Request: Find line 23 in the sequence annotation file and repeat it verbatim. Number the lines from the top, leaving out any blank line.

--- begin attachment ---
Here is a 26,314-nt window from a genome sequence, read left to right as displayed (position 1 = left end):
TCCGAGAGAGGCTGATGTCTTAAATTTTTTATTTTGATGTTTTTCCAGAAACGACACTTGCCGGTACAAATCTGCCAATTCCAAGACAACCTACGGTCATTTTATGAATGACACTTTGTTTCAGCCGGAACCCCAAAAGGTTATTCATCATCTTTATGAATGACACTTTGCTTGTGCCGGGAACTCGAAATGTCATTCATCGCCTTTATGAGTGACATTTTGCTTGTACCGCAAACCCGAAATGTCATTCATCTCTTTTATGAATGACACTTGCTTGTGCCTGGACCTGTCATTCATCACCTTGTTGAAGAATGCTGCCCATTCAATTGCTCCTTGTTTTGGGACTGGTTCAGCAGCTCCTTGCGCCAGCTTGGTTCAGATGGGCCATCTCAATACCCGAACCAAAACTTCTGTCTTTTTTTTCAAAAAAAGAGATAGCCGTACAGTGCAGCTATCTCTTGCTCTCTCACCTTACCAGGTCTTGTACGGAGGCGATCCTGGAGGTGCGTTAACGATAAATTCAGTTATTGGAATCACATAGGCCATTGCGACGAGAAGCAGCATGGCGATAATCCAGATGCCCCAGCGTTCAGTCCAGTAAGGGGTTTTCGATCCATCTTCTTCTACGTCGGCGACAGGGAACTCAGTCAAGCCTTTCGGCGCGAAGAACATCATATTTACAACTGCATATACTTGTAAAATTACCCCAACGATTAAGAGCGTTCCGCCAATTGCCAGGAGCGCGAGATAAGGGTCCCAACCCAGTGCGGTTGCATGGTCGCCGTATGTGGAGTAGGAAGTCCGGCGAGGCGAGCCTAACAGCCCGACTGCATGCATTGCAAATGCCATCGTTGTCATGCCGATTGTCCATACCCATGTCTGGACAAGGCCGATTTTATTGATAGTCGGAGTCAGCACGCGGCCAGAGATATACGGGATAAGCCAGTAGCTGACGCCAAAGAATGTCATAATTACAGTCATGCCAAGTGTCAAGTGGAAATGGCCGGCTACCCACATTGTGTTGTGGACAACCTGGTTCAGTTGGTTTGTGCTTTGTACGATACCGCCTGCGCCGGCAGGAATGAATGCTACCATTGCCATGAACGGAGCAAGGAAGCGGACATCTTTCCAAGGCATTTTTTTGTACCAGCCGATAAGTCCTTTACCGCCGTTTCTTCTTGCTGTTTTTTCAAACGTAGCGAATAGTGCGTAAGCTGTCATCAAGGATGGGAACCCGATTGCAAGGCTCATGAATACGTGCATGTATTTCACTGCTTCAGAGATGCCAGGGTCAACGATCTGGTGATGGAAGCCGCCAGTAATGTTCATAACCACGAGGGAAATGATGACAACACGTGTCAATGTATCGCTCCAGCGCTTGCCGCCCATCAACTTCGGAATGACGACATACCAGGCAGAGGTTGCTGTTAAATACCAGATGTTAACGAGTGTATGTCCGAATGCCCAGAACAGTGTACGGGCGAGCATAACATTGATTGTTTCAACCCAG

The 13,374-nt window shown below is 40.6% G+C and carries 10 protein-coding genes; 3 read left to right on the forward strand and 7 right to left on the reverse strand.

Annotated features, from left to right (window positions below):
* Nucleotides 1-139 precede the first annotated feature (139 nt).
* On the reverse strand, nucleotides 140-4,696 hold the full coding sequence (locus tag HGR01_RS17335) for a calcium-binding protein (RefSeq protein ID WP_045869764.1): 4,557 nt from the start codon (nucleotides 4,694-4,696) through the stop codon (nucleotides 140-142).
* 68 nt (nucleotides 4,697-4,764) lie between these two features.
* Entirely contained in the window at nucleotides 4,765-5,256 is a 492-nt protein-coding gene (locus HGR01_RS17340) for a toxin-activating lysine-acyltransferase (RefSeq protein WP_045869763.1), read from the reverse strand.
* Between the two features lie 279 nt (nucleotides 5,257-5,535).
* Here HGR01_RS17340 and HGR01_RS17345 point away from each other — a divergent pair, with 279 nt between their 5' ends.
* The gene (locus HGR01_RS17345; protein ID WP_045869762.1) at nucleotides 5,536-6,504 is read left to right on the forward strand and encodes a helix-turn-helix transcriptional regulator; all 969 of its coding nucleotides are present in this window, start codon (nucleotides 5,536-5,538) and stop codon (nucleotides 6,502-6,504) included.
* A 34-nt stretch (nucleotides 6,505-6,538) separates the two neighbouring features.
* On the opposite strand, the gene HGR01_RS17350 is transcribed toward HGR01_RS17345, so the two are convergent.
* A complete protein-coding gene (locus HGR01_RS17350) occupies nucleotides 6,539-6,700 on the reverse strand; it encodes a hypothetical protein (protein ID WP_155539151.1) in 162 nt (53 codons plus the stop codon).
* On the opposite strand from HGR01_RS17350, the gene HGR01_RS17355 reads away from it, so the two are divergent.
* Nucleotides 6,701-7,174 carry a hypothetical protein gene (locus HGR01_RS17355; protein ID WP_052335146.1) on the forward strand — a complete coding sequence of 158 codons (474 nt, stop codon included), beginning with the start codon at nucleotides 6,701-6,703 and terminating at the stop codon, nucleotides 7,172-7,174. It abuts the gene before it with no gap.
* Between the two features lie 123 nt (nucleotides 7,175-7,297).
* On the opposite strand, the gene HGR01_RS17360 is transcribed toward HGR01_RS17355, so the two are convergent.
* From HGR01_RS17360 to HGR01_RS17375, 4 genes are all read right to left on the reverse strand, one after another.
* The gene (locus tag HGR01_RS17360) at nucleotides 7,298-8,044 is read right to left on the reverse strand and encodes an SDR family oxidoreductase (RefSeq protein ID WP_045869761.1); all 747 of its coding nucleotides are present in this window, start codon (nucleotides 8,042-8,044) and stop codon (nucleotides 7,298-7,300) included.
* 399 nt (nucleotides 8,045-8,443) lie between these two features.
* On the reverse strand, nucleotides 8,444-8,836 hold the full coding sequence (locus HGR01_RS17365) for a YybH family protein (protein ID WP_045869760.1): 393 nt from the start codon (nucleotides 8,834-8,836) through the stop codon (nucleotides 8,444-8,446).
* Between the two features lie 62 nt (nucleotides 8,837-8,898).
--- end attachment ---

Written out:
* Between the two features lie 62 nt (nucleotides 8,837-8,898).